Use creativity to promote ag this holiday season | TheFencePost.com

Use creativity to promote ag this holiday season

I know it's only November, but I'm already excited for the holidays! As a member of the South Dakota Cattlemen's Auxiliary, I was named chair of Christmas promotions, and the project I selected was producing a television commercial, which will air in the weeks leading up to the big day.

A local station brought their lighting and camera crew out to my mom's house. We had the tree set up, presents wrapped and a beautiful table set for a holiday dinner. Everyone dressed in their best winter sweaters, and we set the stage for 30-seconds of holiday cheer.

I made peppery prime rib with roasted root vegetables, harvest beef, cranberry and sweet potato stew, beef pinwheels, and mini meatball appetizers with apricot dipping sauce. To round out the meal, I had strawberry spinach salad with raspberry vinaigrette dressing, red holiday punch, pumpkin pie and cheesecakes.

Hopefully, those who watch our 30-second beef commercial will be inspired to use America's favorite proteins in their own holiday meals. We used recipes that can be found at BeefItsWhatsForDinner.com, and we included everything from beef appetizers to the beef entree, with recipes ranging in different price points, from the lavish to the budget-friendly.

We each need to take it upon ourselves to promote agriculture. Be it through a donation to a local food shelter, an educational tweet or a new farm photo gallery on Facebook, we can all make a difference by getting out there and telling our story.

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I think it's so important to promote beef, and as a rancher, I make it a priority to educate consumers on a regular basis. For example, our Auxiliary donated beef roasts to local food pantries for Thanksgiving. And, we hand out beef sticks to tourists who come into town. We use Facebook and Twitter to reach a different audience, and we regularly appear on the radio to debunk beef myths in the media.

Sure, it's a little extra worth, but since today's consumer is three generations removed from the farm, it's important we get out there and share our story. In a recent interview, Temple Grandin, world-renowned animal welfare expert and animal science professor at Colorado State University, said that agriculture has to do a better job of communicating with the general public.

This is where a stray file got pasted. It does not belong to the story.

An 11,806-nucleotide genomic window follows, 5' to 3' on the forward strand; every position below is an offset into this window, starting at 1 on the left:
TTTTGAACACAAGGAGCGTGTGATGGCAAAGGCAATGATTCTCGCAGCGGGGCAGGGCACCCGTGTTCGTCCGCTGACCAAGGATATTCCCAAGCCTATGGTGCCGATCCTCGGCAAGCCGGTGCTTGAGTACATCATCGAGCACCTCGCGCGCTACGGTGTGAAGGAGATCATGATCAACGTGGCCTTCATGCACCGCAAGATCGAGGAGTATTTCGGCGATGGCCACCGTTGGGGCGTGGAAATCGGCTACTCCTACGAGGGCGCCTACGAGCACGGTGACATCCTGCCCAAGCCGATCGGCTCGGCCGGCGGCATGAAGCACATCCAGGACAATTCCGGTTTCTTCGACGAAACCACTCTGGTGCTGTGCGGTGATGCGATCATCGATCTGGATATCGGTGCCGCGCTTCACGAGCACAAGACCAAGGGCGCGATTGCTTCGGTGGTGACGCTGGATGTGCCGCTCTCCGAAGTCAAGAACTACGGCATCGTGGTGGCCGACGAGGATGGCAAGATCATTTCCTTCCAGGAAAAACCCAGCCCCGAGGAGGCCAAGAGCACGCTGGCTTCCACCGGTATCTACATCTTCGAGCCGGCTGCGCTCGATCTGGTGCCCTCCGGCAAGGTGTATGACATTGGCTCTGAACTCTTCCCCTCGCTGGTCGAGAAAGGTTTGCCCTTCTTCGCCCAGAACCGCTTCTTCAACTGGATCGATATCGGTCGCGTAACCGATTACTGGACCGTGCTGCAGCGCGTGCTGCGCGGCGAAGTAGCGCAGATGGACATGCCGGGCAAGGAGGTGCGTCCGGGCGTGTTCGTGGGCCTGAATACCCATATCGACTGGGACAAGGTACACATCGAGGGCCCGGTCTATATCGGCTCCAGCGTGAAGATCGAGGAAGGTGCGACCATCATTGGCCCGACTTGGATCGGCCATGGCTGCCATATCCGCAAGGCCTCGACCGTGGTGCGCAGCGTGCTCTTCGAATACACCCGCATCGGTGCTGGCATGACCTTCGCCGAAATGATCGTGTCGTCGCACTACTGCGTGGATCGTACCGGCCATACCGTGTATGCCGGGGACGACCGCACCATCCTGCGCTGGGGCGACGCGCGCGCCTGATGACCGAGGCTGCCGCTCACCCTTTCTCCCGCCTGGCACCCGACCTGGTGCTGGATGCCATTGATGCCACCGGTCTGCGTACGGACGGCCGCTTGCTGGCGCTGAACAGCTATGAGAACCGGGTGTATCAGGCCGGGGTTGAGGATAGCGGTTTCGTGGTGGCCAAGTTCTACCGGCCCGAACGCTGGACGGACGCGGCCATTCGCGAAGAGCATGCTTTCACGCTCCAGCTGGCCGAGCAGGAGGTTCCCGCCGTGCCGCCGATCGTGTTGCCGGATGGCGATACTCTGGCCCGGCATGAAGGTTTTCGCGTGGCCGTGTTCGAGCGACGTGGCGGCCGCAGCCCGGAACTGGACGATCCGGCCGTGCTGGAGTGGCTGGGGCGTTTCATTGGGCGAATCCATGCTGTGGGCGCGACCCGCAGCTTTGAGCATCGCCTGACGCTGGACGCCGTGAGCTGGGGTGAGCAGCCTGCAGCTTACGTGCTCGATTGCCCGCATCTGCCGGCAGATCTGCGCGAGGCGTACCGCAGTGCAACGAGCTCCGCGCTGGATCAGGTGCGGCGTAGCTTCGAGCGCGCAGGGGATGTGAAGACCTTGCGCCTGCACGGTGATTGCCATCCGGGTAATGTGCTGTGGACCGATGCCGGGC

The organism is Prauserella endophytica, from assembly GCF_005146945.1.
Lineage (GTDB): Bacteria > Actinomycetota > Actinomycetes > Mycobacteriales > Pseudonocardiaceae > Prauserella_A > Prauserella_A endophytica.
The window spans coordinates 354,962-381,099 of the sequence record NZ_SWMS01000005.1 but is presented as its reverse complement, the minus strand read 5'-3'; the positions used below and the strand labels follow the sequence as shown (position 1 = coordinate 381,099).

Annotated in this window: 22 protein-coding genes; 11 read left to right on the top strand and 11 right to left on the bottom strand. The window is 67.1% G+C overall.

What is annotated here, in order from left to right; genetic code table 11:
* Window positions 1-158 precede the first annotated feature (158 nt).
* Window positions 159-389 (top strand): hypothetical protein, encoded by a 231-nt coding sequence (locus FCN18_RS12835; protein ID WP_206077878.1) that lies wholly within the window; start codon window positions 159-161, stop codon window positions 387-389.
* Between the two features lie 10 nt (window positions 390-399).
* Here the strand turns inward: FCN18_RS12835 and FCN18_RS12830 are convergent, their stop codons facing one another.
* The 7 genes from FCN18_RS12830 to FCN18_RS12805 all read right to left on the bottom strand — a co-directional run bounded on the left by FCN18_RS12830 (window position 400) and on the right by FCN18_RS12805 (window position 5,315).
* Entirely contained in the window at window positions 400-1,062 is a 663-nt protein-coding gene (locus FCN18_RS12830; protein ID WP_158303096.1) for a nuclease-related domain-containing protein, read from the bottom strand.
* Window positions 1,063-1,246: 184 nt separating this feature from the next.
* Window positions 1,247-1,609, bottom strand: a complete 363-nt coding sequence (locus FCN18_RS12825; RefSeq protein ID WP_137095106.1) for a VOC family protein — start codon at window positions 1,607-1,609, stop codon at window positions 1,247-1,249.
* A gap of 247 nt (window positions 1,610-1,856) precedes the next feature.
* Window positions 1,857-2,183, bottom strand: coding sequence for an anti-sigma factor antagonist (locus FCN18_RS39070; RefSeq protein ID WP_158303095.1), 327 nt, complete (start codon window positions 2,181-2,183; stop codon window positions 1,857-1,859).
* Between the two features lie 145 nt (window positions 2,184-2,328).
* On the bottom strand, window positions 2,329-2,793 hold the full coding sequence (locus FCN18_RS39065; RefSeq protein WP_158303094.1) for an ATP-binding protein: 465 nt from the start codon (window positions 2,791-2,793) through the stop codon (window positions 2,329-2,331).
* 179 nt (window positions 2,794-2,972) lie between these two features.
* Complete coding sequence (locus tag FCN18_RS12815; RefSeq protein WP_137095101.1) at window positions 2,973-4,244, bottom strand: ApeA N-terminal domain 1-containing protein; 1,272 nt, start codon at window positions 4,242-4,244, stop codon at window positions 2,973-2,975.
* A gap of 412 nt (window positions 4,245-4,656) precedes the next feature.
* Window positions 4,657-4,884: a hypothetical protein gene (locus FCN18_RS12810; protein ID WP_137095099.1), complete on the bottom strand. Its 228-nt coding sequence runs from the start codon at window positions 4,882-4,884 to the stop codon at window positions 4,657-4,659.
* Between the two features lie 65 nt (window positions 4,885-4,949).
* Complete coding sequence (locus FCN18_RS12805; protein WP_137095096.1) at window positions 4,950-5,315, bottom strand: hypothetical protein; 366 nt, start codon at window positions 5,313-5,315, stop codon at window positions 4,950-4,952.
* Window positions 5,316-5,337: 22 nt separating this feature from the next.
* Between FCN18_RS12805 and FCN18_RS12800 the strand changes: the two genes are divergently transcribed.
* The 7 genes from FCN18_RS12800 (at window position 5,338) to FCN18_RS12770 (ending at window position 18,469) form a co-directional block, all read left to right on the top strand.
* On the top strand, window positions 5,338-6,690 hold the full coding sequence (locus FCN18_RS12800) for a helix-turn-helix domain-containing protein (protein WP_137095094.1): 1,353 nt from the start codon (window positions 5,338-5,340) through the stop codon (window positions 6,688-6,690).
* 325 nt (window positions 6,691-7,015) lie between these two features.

"Although most people are very detached from agriculture, they're still fascinated by it," says Grandin. "I remember looking one time at the most popular videos on YouTube, and one of them was just of a front loader scooping up grain. Now, to a farmer, that has to be one of the most boring things to watch in the world, but to someone who's never seen it before that's fascinating. Unfortunately, much of what's out there are the videos of what's not being done right in agriculture. The ones who are doing things right need to show the public what's going on. Have you seen the 'I'm Farming and I Grow It' video? It's wonderful. It was just some Kansas State University students thinking outside of the boxes, doing something creative. It took probably little time to make, but reached such a big audience, and it did so much good for agriculture — put it in a positive light.

Some organizations are getting creative with using Facebook and other social media, but there's not enough of it going on right now.

It doesn't have to be a fancy TV commercial or a funky YouTube video, but we each need to take it upon ourselves to promote agriculture. Be it through a donation to a local food shelter, an educational tweet or a new farm photo gallery on Facebook, we can all make a difference by getting out there and telling our story. I challenge you to join me in advocating for agriculture. Are you in? ❖